The new museum will also provide visitors with a personal glimpse into Ted Geisel’s private world. Ted’s step-daughters, Lark Dimond-Cates and Leagrey Dimond, have donated their collections of Dr. Seuss memorabilia, artwork and objects to the Springfield Museums to be displayed on the building’s second floor in conjunction with “The Amazing World of Dr. Seuss” exhibition.

An original painting by Dr. Seuss. This is one of many items donated to the Springfield Museums by Lark Grey Dimond-Cates.
An original painting by Dr. Seuss. This is one of many items donated to the Springfield Museums by Lark Grey Dimond-Cates.

Lark and Leagrey envision recreating the studio where Ted spent all of his time, giving visitors the impression that Ted had just stepped out of the room. The collection includes original oil paintings, furniture (including Ted’s drawing board, where he created so many memorable characters), zany hats and bowties, illustrated notes, the original “Geisel Grove” sign which once hung in Forest Park, stuffed animals, and the trunk Ted carried on his shoulders while traveling in Peru. The display of the Geisel family collections will elevate the significance of the project while honoring the community which fostered his early development and creative genius.

Through this exciting new project, the Springfield Museums will be able to capitalize on the enormous market appeal of Dr. Seuss. As a result of our long-standing partnership with Dr. Seuss Enterprises, we will have access to licensed properties and assets of the Dr. Seuss brand, allowing us to build a marketing campaign that will appeal to national, regional, and local audiences. Our plan is to build momentum for the exhibition prior to the public opening, create drama and excitement though a major unveiling celebration, and sustain a consistently high level of interest and awareness after the opening.

Artist renderings of items that may be found in Ted's Room at the Springfield Museums. Illustrations by John Simpson.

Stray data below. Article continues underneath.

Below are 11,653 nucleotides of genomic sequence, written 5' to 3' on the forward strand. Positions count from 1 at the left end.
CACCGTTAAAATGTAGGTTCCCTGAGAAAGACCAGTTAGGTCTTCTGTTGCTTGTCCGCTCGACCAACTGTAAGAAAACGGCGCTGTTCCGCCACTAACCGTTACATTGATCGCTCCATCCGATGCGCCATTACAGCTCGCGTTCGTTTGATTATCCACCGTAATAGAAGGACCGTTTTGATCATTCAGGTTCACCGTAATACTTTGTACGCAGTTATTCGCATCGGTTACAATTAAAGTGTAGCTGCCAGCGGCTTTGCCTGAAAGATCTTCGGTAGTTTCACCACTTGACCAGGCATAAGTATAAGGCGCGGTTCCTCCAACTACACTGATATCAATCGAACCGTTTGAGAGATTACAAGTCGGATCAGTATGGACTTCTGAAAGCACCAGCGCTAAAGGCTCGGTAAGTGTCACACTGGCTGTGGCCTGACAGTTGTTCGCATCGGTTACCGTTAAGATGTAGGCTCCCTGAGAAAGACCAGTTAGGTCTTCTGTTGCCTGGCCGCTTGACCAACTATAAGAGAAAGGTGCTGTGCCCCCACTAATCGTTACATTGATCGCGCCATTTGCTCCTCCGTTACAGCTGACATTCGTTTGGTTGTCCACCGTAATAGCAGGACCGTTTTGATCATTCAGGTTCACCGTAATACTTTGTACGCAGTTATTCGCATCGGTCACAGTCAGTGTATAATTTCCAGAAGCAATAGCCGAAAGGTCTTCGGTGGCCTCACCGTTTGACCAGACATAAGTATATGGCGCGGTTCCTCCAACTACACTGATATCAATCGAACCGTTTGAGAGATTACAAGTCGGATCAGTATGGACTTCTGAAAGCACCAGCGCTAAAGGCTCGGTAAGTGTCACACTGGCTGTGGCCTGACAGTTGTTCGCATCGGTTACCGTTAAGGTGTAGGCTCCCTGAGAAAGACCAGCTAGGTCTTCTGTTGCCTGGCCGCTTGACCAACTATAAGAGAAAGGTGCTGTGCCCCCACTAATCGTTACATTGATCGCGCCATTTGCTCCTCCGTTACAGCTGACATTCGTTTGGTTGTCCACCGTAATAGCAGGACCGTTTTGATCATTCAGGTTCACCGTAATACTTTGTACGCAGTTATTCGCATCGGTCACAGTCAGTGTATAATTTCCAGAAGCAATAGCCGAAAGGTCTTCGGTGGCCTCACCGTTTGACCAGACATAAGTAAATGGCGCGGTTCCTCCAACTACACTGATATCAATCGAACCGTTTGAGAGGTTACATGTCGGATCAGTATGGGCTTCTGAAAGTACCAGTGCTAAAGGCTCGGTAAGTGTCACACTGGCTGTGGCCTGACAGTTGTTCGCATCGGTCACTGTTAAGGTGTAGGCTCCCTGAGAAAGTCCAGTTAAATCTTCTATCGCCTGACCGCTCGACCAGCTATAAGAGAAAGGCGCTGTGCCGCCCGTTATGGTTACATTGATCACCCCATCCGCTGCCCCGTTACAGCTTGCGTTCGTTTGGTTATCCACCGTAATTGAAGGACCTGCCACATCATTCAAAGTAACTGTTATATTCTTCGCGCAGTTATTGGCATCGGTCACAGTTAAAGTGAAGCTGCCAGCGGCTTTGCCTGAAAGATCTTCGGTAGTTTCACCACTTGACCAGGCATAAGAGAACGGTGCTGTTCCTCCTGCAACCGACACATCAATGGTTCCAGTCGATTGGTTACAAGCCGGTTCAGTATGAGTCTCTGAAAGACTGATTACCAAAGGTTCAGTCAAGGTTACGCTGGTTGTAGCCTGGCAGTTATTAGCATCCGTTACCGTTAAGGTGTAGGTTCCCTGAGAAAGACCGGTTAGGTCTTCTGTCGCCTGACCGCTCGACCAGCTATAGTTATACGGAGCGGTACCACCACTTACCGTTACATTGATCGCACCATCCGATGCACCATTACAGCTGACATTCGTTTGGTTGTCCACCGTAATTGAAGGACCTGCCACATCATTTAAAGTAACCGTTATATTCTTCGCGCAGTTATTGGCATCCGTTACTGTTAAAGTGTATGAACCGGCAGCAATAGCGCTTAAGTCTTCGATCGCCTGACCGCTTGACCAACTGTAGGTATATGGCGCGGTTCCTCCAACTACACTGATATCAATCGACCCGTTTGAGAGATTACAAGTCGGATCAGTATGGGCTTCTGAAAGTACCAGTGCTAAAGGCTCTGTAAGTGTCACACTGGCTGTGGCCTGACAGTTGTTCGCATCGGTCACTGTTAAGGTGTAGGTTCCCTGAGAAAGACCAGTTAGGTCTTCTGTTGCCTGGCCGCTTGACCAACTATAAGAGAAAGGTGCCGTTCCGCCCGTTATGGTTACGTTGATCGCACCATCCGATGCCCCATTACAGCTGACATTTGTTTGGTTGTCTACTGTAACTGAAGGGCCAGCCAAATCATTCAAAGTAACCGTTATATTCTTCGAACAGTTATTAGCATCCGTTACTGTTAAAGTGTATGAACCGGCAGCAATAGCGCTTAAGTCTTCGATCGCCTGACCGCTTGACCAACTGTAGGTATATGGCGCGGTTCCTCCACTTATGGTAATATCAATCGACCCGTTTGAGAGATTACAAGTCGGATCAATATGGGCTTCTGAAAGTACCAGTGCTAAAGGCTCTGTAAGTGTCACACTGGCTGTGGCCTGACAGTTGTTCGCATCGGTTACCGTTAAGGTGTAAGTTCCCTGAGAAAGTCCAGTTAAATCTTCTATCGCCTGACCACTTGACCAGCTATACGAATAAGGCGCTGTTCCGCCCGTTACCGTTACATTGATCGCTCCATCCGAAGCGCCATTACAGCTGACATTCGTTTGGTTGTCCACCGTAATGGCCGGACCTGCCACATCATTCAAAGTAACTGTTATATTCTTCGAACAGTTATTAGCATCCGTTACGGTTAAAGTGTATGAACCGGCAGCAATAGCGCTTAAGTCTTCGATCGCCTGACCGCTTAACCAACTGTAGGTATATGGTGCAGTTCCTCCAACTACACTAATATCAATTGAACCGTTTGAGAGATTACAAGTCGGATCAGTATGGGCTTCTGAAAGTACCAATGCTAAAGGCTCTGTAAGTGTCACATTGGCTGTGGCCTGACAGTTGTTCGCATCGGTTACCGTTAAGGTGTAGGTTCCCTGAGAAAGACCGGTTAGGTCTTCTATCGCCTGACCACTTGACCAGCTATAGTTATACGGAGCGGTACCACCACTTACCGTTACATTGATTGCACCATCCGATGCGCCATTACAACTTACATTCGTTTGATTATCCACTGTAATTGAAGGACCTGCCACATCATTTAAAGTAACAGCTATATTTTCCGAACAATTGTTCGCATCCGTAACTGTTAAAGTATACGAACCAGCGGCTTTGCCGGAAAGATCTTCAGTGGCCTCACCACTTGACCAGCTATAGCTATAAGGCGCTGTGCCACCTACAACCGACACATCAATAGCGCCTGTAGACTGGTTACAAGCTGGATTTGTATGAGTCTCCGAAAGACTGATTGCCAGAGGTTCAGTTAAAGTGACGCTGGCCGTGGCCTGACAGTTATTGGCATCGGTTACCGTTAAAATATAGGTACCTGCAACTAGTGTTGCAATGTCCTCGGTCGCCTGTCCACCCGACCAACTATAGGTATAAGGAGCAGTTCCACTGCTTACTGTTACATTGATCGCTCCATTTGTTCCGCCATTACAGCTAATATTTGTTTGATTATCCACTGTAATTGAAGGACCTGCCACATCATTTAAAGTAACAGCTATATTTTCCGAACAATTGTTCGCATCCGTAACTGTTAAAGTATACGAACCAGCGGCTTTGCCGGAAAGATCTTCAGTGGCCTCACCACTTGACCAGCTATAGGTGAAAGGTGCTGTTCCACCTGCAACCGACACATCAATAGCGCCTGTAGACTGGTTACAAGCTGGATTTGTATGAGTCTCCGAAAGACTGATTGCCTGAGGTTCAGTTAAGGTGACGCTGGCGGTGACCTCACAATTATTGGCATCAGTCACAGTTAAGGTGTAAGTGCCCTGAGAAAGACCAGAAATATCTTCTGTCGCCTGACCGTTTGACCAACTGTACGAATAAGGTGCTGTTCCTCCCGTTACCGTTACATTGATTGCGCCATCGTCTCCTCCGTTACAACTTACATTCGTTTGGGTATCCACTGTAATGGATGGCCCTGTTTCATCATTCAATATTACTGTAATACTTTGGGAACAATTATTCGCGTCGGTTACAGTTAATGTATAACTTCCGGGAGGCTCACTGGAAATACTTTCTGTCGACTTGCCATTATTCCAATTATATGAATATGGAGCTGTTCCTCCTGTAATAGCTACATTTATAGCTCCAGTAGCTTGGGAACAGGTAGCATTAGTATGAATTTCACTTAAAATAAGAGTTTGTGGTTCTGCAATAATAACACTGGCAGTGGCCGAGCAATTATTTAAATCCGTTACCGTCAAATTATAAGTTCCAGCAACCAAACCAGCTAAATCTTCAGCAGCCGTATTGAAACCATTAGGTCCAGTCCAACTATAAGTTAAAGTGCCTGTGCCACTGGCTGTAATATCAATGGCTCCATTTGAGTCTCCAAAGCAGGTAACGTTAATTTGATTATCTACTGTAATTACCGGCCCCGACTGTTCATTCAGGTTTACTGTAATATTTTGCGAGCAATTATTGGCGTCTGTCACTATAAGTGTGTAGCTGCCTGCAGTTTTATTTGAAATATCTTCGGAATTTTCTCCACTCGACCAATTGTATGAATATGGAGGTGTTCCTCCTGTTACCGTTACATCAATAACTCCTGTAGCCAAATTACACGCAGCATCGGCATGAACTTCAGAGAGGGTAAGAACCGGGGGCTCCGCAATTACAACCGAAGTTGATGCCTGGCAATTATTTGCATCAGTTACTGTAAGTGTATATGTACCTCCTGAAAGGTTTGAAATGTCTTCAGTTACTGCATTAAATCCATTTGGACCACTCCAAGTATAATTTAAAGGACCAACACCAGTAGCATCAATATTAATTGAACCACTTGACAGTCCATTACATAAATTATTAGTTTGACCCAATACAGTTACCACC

Artist renderings of the type of personal items that will be displayed in Ted’s Room at the Springfield Museums. Illustrations by John Simpson.

Springfield’s claim to Dr. Seuss as one of the city’s most renowned citizens can also serve as a vehicle to encourage visitors to explore Springfield on walking tours and scavenger hunts that highlight the buildings, monuments, and sights of Ted Geisel’s boyhood. Working in concert with the Springfield Central Cultural District, the Greater Springfield Convention and Visitors Bureau, as well as the city’s Business Improvement District and Parks Department, the Springfield Museums will develop interpretive materials that link the Dr. Seuss Museum to sites throughout Springfield, thereby attracting needed tourism dollars to the city.

The new museum, along with other needed improvements to our historic grounds and digital presence, will translate to an even greater positive impact on the city and the region as a whole.

In the words of Dr. Seuss, the Springfield Museums are poised to “soar to high heights” in the year ahead, and we look forward to sharing our new attractions with audiences from all over the country and beyond.

One of many drawings by Dr. Seuss donated by Lark Grey Dimond-Cates, step-daughter of the late Theodor S. Geisel.
One of many drawings by Dr. Seuss donated by Lark Grey Dimond-Cates, step-daughter of the late Theodor S. Geisel.

By Kay Simpson, President of the Springfield Museums